Back in 2007, MetroPCS (PCS) made an unsolicited $5.1 billion bid for rival Leap Wireless (LEAP). All in all, it was a strong offer, but Leap was resistant. The company thought that its prospects were much better as a stand-alone operation because of several planned launches into new markets, such as Los Angeles. In hindsight, it was a huge blunder. Leap's market cap is now only about $1.15 billion.

Now for some irony: Leap has hired Goldman Sachs (GS) to explore a sale of the company.Leap focuses on the prepaid wireless market, which has been a growth story. The recession has actually been a booster for the market as unemployment persists and consumers have difficulties with their credit. According to a Leap investor presentation, the "value" segment is expected to represent 25% of the total wireless market by 2014.

Essentially, Leap is making inroads to an underserved customer base. For example, about 55% are younger than 35 and 50% earn less than $35,000. To make money, Leap has built a cost-effective network and knows how to get strong returns on marketing dollars.

In the most recent quarter, Leap reported a 25% increase in service revenues to $541.3 million and adjusted operating income of $121.5 million. In all, it had 116,000 net customer additions.

Brutal Competition

So why sell out? The problem is that the competitive environment is fierce. Just look at Verizon Wireless (VZ). In its latest quarterly report, the company added 1 million customers through its prepaid program using resellers like Tracfone Wireless. As should be no surprise, much of the business has come through retailers like Walmart (WMT).

Another formidable competitor is Boost Mobile, which is a part of Sprint Nextel (S). The company has a popular $50 plan for unlimited use.

Of course, Leap would like to get a juicy offer from a mega-carrier like AT&T (T) or Verizon. However, even though Leap's user base would be a worthwhile addition, a deal would be extremely difficult. Besides the differences in network infrastructures, such a combination would also likely face serious antitrust barriers. AT&T and Verizon control 30% and 32% of the U.S. market, respectively.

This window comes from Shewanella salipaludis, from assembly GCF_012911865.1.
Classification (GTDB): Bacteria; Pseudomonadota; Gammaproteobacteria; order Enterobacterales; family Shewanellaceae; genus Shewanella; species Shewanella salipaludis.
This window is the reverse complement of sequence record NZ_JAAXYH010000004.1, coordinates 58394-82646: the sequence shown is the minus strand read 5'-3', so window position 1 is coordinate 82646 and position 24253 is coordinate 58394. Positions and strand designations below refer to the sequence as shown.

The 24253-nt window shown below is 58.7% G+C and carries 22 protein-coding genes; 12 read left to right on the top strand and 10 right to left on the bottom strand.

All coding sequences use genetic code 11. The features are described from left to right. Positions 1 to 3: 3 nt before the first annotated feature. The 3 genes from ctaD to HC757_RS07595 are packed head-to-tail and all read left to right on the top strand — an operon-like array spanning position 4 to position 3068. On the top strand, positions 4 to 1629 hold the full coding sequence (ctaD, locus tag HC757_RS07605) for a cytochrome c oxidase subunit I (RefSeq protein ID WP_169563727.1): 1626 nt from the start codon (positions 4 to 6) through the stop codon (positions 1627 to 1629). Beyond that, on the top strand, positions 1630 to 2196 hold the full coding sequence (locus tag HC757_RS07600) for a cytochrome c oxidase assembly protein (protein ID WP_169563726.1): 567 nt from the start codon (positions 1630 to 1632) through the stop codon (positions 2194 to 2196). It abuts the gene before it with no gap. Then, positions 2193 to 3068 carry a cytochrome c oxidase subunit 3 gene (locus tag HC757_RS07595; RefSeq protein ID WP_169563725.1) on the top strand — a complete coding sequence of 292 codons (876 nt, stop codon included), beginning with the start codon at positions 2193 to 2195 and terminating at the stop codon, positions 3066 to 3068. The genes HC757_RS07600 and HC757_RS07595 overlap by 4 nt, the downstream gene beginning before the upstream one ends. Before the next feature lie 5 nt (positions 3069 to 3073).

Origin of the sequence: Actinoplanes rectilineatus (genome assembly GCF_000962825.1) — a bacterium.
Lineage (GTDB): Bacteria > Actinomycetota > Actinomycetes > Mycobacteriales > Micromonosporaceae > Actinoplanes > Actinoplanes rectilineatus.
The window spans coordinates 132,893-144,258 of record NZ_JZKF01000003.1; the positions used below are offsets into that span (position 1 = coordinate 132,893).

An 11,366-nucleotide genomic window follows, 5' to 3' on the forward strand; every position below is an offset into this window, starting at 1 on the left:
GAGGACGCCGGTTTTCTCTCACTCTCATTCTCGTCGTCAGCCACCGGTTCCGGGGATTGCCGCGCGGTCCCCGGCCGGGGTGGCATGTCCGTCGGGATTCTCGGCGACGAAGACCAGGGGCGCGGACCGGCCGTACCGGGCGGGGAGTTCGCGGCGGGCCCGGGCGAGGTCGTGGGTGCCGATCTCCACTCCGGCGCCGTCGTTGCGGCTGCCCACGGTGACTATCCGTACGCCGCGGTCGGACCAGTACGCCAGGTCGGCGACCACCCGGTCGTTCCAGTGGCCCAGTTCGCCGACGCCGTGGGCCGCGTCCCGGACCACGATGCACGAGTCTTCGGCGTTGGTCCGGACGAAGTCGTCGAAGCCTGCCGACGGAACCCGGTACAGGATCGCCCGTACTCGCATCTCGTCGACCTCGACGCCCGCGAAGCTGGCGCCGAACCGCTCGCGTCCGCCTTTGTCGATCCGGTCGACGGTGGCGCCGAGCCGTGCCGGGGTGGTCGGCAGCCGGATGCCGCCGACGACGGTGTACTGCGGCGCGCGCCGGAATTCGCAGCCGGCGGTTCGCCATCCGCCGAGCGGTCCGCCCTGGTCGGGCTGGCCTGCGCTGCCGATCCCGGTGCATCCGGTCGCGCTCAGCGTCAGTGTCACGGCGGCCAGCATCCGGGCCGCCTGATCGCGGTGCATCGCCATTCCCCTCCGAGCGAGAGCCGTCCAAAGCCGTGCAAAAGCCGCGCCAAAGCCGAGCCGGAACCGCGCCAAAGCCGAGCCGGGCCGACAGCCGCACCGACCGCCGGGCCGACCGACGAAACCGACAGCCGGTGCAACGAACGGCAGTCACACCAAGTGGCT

What About MetroPCS?

Another possibility is for a foreign carrier to make a deal. Some of the possibilities include America Movil and Deutsche Telekom, which operates T-Mobile USA. However, such a tie-up would also be complicated, such as with technology incompatibilities.

Or perhaps a private equity investor will make a purchase. After all, Goldman and TPG made a decent profit from their purchase of Alltel. However, it could be difficult to arrange financing, especially in light of the risks in the mobile industry.

This brings us to yet another irony: the most logical buyer is MetroPCS. The networks would mesh together, and the customer focus is mostly the same. More important, both need to bulk up against the competitive threats.

Still, given that the alternatives are iffy, it's going to be tough for Leap to get a big premium. Yes, it looks like the company is a few years too late.

Tom Taulli advises on
business tax preparation and resolving tax problems. He is also the author of a variety of books, including the including The Complete M&A Handbook. His website is at Taulli.com.

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